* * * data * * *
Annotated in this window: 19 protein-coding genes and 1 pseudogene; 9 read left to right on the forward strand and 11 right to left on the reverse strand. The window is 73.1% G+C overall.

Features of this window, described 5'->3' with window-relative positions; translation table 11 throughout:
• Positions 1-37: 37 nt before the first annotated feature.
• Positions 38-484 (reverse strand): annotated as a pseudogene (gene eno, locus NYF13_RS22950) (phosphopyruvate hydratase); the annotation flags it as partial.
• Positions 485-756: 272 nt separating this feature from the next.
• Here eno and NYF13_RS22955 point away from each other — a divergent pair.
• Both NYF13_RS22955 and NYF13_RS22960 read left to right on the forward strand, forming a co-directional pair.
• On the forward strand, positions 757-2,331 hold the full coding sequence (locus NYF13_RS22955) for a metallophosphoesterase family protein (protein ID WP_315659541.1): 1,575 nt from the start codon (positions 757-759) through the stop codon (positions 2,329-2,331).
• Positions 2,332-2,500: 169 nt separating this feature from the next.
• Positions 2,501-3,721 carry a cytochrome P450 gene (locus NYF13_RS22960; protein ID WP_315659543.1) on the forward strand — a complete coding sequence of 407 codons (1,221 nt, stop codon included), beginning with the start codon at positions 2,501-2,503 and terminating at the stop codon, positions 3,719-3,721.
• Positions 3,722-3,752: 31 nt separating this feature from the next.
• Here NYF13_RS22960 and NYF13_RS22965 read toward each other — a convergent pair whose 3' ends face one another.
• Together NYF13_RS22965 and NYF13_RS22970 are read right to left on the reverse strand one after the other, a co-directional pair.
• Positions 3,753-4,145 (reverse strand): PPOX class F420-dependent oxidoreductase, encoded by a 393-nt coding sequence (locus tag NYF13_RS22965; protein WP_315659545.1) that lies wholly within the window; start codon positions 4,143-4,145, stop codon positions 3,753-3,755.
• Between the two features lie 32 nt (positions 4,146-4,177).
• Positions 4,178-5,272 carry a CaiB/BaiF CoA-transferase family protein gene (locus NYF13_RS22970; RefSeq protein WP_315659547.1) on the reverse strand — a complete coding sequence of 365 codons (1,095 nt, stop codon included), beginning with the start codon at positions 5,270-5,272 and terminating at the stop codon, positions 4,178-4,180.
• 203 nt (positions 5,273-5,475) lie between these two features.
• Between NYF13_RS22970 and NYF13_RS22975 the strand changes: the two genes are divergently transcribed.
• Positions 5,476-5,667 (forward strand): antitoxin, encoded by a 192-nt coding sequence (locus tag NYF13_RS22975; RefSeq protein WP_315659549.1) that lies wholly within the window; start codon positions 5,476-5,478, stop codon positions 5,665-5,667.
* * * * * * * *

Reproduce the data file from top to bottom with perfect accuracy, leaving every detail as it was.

Annotated in this window: 19 protein-coding genes and 1 pseudogene; 9 read left to right on the forward strand and 11 right to left on the reverse strand. The window is 73.1% G+C overall.

Features of this window, described 5'->3' with window-relative positions; translation table 11 throughout:
• Positions 1-37: 37 nt before the first annotated feature.
• Positions 38-484 (reverse strand): annotated as a pseudogene (gene eno, locus NYF13_RS22950) (phosphopyruvate hydratase); the annotation flags it as partial.
• Positions 485-756: 272 nt separating this feature from the next.
• Here eno and NYF13_RS22955 point away from each other — a divergent pair.
• Both NYF13_RS22955 and NYF13_RS22960 read left to right on the forward strand, forming a co-directional pair.
• On the forward strand, positions 757-2,331 hold the full coding sequence (locus NYF13_RS22955) for a metallophosphoesterase family protein (protein ID WP_315659541.1): 1,575 nt from the start codon (positions 757-759) through the stop codon (positions 2,329-2,331).
• Positions 2,332-2,500: 169 nt separating this feature from the next.
• Positions 2,501-3,721 carry a cytochrome P450 gene (locus NYF13_RS22960; protein ID WP_315659543.1) on the forward strand — a complete coding sequence of 407 codons (1,221 nt, stop codon included), beginning with the start codon at positions 2,501-2,503 and terminating at the stop codon, positions 3,719-3,721.
• Positions 3,722-3,752: 31 nt separating this feature from the next.
• Here NYF13_RS22960 and NYF13_RS22965 read toward each other — a convergent pair whose 3' ends face one another.
• Together NYF13_RS22965 and NYF13_RS22970 are read right to left on the reverse strand one after the other, a co-directional pair.
• Positions 3,753-4,145 (reverse strand): PPOX class F420-dependent oxidoreductase, encoded by a 393-nt coding sequence (locus tag NYF13_RS22965; protein WP_315659545.1) that lies wholly within the window; start codon positions 4,143-4,145, stop codon positions 3,753-3,755.
• Between the two features lie 32 nt (positions 4,146-4,177).
• Positions 4,178-5,272 carry a CaiB/BaiF CoA-transferase family protein gene (locus NYF13_RS22970; RefSeq protein WP_315659547.1) on the reverse strand — a complete coding sequence of 365 codons (1,095 nt, stop codon included), beginning with the start codon at positions 5,270-5,272 and terminating at the stop codon, positions 4,178-4,180.
• 203 nt (positions 5,273-5,475) lie between these two features.
• Between NYF13_RS22970 and NYF13_RS22975 the strand changes: the two genes are divergently transcribed.
• Positions 5,476-5,667 (forward strand): antitoxin, encoded by a 192-nt coding sequence (locus tag NYF13_RS22975; RefSeq protein WP_315659549.1) that lies wholly within the window; start codon positions 5,476-5,478, stop codon positions 5,665-5,667.